02164-MOU: Determining the Genetic Contribution to Boxer Corneal Ulcers
Grant Status: Open
Spontaneous chronic corneal epithelial defects (SCCEDs) are chronic corneal ulcers that fail to undergo normal healing that are commonly observed in Boxers. The predilection for Boxers suggests that SCCEDs is inherited in this breed. Affected dogs develop spontaneous corneal ulcers that are often exceptionally painful and persist for weeks to months. Most dogs require surgical therapy to heal the corneal ulcer and experience corneal scarring as a result. The impact on the quality of life for dogs during episodes of ulceration has led to increased interest in disease prevention. However, since SCCED is an adult onset disease, many dogs are selected for breeding before they are diagnosed. A blood test that could identify affected animals before they are used for breeding would greatly decrease the prevalence of SCCEDs. In a previous study funded by the AKC-CHF Dr. Meurs and colleagues collected samples from adult boxers with and without SCCED and performed a genome wide association study. In the study proposed here they will perform whole genome sequencing (GWAS) on a subset of affected and unaffected dogs and use the data from the GWAS to focus in on important variants. They will then more closely evaluate variants of interest to determine the gene and ultimately the causative genetic mutation. They hope that the identification of a genetic cause for SCCEDs in the Boxer can be used to reduce the prevalence of this disease in this breed but also to provide information for other affected breeds.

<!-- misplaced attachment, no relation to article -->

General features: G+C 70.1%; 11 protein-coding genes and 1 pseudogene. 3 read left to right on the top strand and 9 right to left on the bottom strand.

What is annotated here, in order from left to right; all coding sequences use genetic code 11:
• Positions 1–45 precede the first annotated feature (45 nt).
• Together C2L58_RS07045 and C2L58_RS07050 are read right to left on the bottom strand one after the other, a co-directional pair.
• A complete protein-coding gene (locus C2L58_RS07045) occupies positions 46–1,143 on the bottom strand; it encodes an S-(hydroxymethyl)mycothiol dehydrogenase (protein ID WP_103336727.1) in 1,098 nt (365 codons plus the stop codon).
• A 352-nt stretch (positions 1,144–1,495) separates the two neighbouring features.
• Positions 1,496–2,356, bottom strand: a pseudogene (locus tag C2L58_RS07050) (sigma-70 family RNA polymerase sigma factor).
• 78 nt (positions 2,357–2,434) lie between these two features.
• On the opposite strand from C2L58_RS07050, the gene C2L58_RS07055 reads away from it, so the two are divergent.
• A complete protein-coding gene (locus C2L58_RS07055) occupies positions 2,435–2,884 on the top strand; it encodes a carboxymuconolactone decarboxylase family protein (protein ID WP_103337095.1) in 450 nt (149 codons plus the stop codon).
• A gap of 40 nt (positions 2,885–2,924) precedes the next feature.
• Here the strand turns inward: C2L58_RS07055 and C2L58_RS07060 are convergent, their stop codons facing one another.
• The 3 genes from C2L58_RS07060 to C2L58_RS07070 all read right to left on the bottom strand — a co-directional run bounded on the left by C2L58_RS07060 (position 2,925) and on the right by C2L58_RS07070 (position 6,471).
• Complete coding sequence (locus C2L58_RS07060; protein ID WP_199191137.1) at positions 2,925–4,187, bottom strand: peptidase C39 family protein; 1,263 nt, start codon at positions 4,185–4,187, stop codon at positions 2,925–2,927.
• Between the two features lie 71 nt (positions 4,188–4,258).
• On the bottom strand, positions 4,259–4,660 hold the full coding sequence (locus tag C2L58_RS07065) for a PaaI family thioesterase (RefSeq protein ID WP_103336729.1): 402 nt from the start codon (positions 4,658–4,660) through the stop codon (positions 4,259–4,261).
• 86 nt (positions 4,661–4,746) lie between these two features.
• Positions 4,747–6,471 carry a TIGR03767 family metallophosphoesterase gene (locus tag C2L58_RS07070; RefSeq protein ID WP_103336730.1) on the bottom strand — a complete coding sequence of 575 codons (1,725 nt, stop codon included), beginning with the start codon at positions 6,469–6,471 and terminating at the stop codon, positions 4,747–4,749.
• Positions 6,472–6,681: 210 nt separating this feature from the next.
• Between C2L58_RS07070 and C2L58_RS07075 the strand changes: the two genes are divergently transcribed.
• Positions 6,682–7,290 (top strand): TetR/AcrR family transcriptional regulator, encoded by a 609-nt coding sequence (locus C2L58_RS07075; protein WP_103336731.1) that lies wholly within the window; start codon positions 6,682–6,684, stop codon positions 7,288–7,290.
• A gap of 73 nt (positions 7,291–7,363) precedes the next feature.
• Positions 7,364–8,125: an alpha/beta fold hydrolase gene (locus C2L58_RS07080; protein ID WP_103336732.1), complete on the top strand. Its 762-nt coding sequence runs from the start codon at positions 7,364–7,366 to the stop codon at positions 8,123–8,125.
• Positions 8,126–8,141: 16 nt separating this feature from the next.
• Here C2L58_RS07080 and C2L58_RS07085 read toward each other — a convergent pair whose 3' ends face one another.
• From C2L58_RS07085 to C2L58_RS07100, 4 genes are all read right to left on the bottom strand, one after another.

Funding for the research is provided through the efforts and generosity of the American Boxer Charitable Foundation. The AKC Canine Health Foundation supports the funding of this effort and will oversee administration of funds and scientific progress reporting.
None at this time.
Help Future Generations of Dogs
Participate in canine health research by providing samples or by enrolling in a clinical trial. Samples are needed from healthy dogs and dogs affected by specific diseases.